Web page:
The location where our pumps eventually discharge is a bulk water storage facility near to the actual well location. Much like the fire industry, reliability is highly prized. Once fracking operations have commenced, they must be continued until completed or the well must be capped. Such a disruption carries an enormous expense. This daisy chain of pumps need to be able to communicate with each other so that they can detect a disruption in the flow rate that requires some intervention. As noted, there is a short period of time to correct any complications. Our ability to coordinate communication between units, and to the command post, has also shown useful in military operations to move fuel over long distances, though the US military has not been interested in so high of flow rates. The experience we’ve gained in telemetrics and telematics may be useful in the future of firefighting, as vehicles can know the location of other vehicles and communicate operating status for smoother operations.
The high flow rates of the new pumps on the market require the builder or procurement officer to carefully consider the entire system. Is there truly a need for such high flow performance? How will it be fed and discharged? Is there sufficient power available for such operations? While a single high volume pump sports many advantages, it also requires careful study on the front end.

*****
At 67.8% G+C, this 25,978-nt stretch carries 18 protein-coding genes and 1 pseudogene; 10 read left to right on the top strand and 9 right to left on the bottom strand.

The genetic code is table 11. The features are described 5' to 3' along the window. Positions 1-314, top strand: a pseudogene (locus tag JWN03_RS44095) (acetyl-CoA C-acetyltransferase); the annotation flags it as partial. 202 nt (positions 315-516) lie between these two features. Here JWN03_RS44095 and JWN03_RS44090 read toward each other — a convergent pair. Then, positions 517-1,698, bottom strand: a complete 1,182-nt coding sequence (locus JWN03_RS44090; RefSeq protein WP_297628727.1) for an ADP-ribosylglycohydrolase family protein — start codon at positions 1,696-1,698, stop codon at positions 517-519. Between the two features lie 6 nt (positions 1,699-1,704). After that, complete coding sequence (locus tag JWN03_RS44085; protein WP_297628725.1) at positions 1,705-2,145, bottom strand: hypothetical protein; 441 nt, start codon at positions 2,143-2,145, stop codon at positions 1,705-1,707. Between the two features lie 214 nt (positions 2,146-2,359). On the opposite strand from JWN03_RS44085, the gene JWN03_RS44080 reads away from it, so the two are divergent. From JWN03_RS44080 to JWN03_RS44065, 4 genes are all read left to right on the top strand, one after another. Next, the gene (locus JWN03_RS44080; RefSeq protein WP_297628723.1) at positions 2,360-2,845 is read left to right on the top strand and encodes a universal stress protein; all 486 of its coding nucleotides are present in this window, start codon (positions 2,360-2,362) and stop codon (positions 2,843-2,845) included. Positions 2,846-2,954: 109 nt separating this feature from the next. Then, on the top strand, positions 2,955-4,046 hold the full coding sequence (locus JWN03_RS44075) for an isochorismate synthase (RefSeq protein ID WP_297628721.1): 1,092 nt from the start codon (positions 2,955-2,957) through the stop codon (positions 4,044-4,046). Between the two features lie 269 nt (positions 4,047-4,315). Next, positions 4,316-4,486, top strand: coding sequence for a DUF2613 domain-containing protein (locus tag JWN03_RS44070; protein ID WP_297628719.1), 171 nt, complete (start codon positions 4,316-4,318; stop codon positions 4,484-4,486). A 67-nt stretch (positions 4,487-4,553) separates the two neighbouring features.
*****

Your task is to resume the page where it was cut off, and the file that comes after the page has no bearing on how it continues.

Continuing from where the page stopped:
While there are instances where high volume pumping is worthwhile, or even plainly needed, smaller pumps shouldn’t be ruled out. The Red Rhino vehicles being produced in Singapore are a great example, where a small 500 GPM (2000 LPM) pump equipped with a compressed air foam system (CAFS) is being installed on a small, maneuverable vehicle for highly effective first attack. It is good to know that large volume pumps are now available, but it is not going to eliminate the need for smaller pumps.
One caveat to consider with high volume pumps is that they are not well suited to smaller flow rates. When a pump is designed for high flow rates, it should be operated at those rates. Using a 3000 GPM (12,000 LPM) pump to fight a 10 GPM dumpster fire is very hard on the pump, much harder than if a 500 GPM (2000 LPM) pump were being used for the same situation. Pumps work best when operated near their best efficiency point, and the further away from that one gets, the more trouble and wear there can be from operations, from flow vibration issues to overheating or cavitation damage.
Darley, and most other pump manufacturers, offer a wide variety of capacity and pressure ratings to suit many different applications – high volume pumping being just one.
I think the days of Clarence Saylor saying that he just wants the highest capacity pump he can get are long gone – a lot more study is required to take it to this next level.
For more information, go to www.darley.com